Thursday, October 11, 2018

The Digby Neck

Sunday, September 24
There is a narrow strip of land, a peninsula, that stretches along the Nova Scotia mainland and into the Bay of Fundy. The peninsula starts near Digby and runs southeast. As you near the end of the peninsula, affectionately known as the Digby neck, there are two islands that were at one time attached to the peninsula. The first is Long Island, then Brier Island at the end.

Down the highway toward Digby.

The light at Tiverton

The ferry dock from the mainland. Long Island across the water. A five minute ferry costs $7 per vehicle. They charge you to cross to the Island but is free to return.

Here comes the ferry.

On our way across.

Once off the first ferry we headed down Long Island with a stop at Balancing Rock. This is a 1.5 km (1 mile) trail. Nice and easy walk.....until....the last 253 stairs that takes you to the viewing platform. It goes without saying that 253 stairs down......means 253 back up! Actually it wasn't too bad and definitely worth the effort to see the shore line and the rock formations.

Nice boardwalk on some of the trail......

......and well maintained, mostly level trail in other areas.

The shoreline is rugged with lots of basalt rock pillars, most of which have fallen over the eons. The far shore is mainland Nova Scotia. We are on a peninsula.

Here she is.....the Balancing Rock!

It is about 20 feet high and 4 feet across.

Precariously balanced!

And not so balanced!

The rock is called  'columnar basalt sea stacks'. Interesting patterns.

I bet I could push it over!

On the lookout for whales!

Smooth as a table top.

One last look.

Remnants of former sea stacks of basalt rock.

These were the stairs down. pretty steep and 253 of them. Yes, I counted!

The trail back to the parking lot.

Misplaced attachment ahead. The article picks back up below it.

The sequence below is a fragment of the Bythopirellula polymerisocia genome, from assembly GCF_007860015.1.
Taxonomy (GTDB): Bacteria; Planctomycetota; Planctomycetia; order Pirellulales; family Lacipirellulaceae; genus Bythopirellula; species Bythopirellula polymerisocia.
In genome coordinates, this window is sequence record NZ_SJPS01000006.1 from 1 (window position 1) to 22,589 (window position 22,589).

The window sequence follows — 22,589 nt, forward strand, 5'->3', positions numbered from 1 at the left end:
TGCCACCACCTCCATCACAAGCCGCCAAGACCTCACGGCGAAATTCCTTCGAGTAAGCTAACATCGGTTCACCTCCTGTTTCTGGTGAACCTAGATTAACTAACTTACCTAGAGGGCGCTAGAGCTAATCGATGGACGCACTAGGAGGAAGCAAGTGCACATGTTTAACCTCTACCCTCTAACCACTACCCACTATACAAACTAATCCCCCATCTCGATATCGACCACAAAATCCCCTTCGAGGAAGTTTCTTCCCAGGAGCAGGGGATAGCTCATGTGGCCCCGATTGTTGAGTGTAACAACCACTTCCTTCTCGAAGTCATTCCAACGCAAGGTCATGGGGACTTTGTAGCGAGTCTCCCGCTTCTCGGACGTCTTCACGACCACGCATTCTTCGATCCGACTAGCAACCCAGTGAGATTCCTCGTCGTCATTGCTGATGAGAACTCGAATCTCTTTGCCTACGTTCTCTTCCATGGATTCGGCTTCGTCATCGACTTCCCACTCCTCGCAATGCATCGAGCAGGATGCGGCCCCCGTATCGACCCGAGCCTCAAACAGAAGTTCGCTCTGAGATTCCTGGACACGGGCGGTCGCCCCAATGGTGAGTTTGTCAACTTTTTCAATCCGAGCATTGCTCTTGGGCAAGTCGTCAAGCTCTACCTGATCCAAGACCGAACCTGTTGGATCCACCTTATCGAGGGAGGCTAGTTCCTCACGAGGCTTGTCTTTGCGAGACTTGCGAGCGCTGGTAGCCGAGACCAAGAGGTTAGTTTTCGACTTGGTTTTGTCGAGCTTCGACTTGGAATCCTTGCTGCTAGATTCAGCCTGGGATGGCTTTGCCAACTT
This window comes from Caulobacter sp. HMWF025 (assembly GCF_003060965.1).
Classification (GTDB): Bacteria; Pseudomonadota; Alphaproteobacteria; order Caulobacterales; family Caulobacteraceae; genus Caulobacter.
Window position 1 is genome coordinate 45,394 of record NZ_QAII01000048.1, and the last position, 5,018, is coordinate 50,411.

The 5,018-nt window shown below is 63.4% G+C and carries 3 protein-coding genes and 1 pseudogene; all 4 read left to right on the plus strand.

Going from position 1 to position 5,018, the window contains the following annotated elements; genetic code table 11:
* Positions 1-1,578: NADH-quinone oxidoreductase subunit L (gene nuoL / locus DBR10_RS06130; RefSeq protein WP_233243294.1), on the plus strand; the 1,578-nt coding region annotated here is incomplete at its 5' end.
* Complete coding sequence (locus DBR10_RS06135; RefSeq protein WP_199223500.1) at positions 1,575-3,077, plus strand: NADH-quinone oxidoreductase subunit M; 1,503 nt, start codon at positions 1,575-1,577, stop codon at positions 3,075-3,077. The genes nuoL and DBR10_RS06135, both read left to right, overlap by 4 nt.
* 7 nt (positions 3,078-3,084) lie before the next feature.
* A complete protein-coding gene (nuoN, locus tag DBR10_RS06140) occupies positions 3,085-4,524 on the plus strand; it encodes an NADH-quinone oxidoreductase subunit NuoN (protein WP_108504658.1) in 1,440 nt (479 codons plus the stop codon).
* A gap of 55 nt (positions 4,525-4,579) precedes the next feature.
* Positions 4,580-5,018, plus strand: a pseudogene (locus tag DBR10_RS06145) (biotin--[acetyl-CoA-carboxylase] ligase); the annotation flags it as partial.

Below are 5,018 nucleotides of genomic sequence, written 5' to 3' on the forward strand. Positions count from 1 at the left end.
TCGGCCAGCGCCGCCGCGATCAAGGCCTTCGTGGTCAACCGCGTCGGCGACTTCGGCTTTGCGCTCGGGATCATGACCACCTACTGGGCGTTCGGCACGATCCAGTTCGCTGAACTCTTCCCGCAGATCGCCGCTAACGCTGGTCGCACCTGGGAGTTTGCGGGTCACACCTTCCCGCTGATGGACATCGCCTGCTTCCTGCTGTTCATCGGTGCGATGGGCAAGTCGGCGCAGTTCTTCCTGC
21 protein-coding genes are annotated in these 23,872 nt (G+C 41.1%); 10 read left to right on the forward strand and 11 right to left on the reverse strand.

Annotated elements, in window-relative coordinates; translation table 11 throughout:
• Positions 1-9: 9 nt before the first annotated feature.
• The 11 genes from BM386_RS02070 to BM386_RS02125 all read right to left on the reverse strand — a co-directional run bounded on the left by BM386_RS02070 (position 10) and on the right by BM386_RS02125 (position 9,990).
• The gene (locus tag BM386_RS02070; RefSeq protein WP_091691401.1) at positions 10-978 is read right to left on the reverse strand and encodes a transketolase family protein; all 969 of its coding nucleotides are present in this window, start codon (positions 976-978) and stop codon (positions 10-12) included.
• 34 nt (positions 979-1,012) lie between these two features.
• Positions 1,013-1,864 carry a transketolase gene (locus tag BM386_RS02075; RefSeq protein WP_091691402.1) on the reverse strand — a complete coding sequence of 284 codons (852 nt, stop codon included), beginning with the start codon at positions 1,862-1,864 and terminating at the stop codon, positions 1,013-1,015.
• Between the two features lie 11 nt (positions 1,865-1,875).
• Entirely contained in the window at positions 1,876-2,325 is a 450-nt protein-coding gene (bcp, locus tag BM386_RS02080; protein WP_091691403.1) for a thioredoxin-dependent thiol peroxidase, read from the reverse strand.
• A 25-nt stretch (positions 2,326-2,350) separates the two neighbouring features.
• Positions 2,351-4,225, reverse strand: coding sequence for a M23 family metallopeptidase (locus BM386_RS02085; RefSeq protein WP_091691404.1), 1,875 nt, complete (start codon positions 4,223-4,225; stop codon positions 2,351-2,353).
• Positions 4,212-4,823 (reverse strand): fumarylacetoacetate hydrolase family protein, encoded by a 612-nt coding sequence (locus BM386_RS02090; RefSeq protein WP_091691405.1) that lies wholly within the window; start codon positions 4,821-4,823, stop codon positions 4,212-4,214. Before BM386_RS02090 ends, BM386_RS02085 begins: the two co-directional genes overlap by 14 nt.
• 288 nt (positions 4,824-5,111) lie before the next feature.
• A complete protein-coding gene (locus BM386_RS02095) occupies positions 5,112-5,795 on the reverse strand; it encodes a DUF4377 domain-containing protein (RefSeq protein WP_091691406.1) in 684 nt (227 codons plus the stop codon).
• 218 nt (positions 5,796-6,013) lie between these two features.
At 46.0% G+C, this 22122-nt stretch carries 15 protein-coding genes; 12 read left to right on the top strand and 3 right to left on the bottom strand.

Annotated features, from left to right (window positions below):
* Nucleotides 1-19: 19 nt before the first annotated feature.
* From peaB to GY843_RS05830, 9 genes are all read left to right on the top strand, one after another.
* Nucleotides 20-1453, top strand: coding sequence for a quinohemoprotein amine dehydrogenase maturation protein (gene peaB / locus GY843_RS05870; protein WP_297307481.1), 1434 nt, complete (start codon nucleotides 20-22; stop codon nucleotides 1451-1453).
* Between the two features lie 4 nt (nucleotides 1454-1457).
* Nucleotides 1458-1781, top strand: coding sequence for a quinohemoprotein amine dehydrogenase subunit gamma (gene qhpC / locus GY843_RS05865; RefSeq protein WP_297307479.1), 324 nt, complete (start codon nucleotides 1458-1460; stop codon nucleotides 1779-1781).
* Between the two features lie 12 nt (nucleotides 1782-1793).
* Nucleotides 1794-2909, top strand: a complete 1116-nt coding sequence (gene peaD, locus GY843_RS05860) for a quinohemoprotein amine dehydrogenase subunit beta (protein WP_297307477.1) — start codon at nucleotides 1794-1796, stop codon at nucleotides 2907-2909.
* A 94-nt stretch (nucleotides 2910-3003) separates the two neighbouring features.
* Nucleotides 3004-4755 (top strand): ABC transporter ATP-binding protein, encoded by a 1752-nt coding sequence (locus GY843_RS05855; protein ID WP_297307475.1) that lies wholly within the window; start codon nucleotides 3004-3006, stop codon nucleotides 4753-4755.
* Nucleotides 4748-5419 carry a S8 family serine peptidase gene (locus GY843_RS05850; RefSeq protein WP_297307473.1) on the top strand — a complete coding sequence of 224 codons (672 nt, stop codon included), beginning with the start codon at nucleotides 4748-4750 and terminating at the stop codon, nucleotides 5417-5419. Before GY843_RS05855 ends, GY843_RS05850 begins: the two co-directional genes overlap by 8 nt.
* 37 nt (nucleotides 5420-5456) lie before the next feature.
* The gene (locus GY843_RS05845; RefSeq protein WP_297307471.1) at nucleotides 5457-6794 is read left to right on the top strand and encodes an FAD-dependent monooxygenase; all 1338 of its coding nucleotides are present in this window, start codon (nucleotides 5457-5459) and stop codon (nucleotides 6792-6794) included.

We traveled down the length of Long Island.

Fishing boat heading out.

The next ferry took us from Freeport on long Island over to Westport on Brier Island.

Just a narrow channel between the two islands.

First stop was the North Point Lighthouse.

The larger part of the Bay of Fundy.

Interesting garage construction. Finding stones is not a problem around here.

Whale watching tour boat. Lots of dolphins in the waters here too.

As the tide moves between the islands you get vicious rip tides.

The lighthouse on Green Island located mid-channel between Brier and Long Island.

LOTS of current here.

We drove across Brier Island to the far south end.

We found the third lighthouse of the Island. 

So pretty!

We headed back on the ferries toward the mainland of the Digby Neck. Some colourful buildings along the shoreline.

Beautiful homes. Many of the larger ones were bed and breakfast establishments.

Our GPS tells us we are in the Atlantic Ocean!

The Tiverton Lighthouse from the ferry.

Whale Cove

Interesting coloured rocks.

This Turkey Vulture coming in for a closer me!

Did you want to catch big fish or little fish. They had the boat for either.

The old boat ramp.

Low tide. The boats are 'hard' docked as they say. They'll float again when the tide comes in. The Bay of Fundy tides range from 27 to 45 feet. 

Nice beach on Sandy Cove. Some coves had rocky beaches and others were sand. Amazing the work of the ocean to create the beaches.

Back in Digby.

The fishing fleet at Digby.

Still at low tide.

The Point Prim Lighthouse near Digby.

The view from the Point Prim Lighthouse.

It was a great day of exploring the Digby Neck. Weather was great and the sites were amazing. Time to head back to the campground and rest up. lots more to see in this area.

.....and that was Our View From Here!


  1. That rock formation is incredible! But the real question is: Did you have any of the scallops?!?!?

  2. What a lovely scenic tour you had, thanks for the pictures.

  3. That balancing rock is really cool...amazing it’s still standing. We were out by about a week on our guesstimating for travel and could have toured that area after all, so thanks for the tour!
    Safe travels!

  4. Beautiful scenery! We're planning on spending the summer in the Maritimes next year as we start our 2 year journey touring Canada.

  5. A great tour. What a rock and those stairs!!! Good for you guys. Did you see any whales?